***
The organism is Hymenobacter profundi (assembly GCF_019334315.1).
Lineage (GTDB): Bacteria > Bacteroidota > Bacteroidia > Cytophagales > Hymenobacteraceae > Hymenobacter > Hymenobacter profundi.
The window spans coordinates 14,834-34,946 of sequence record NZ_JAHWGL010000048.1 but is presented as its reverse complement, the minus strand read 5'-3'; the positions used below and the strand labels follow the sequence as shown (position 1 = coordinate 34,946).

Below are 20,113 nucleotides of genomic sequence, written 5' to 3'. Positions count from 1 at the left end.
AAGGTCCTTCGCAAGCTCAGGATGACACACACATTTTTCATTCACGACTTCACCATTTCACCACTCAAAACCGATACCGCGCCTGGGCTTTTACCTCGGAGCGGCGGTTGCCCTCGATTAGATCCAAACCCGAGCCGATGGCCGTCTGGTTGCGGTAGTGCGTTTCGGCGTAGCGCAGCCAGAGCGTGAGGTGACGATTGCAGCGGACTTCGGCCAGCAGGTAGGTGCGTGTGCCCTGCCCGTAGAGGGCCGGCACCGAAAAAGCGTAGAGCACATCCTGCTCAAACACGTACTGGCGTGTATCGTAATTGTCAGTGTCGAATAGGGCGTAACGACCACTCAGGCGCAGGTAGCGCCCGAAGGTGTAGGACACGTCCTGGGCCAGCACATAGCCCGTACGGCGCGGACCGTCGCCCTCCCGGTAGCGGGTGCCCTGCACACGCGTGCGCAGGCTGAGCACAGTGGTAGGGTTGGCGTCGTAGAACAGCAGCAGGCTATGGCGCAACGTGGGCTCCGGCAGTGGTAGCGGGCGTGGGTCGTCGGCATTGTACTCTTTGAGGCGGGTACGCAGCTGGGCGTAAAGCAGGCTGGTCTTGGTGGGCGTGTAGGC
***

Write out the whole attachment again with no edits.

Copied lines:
The organism is Hymenobacter profundi (assembly GCF_019334315.1).
Lineage (GTDB): Bacteria > Bacteroidota > Bacteroidia > Cytophagales > Hymenobacteraceae > Hymenobacter > Hymenobacter profundi.
The window spans coordinates 14,834-34,946 of sequence record NZ_JAHWGL010000048.1 but is presented as its reverse complement, the minus strand read 5'-3'; the positions used below and the strand labels follow the sequence as shown (position 1 = coordinate 34,946).

Below are 20,113 nucleotides of genomic sequence, written 5' to 3'. Positions count from 1 at the left end.
AAGGTCCTTCGCAAGCTCAGGATGACACACACATTTTTCATTCACGACTTCACCATTTCACCACTCAAAACCGATACCGCGCCTGGGCTTTTACCTCGGAGCGGCGGTTGCCCTCGATTAGATCCAAACCCGAGCCGATGGCCGTCTGGTTGCGGTAGTGCGTTTCGGCGTAGCGCAGCCAGAGCGTGAGGTGACGATTGCAGCGGACTTCGGCCAGCAGGTAGGTGCGTGTGCCCTGCCCGTAGAGGGCCGGCACCGAAAAAGCGTAGAGCACATCCTGCTCAAACACGTACTGGCGTGTATCGTAATTGTCAGTGTCGAATAGGGCGTAACGACCACTCAGGCGCAGGTAGCGCCCGAAGGTGTAGGACACGTCCTGGGCCAGCACATAGCCCGTACGGCGCGGACCGTCGCCCTCCCGGTAGCGGGTGCCCTGCACACGCGTGCGCAGGCTGAGCACAGTGGTAGGGTTGGCGTCGTAGAACAGCAGCAGGCTATGGCGCAACGTGGGCTCCGGCAGTGGTAGCGGGCGTGGGTCGTCGGCATTGTACTCTTTGAGGCGGGTACGCAGCTGGGCGTAAAGCAGGCTGGTCTTGGTGGGCGTGTAGGC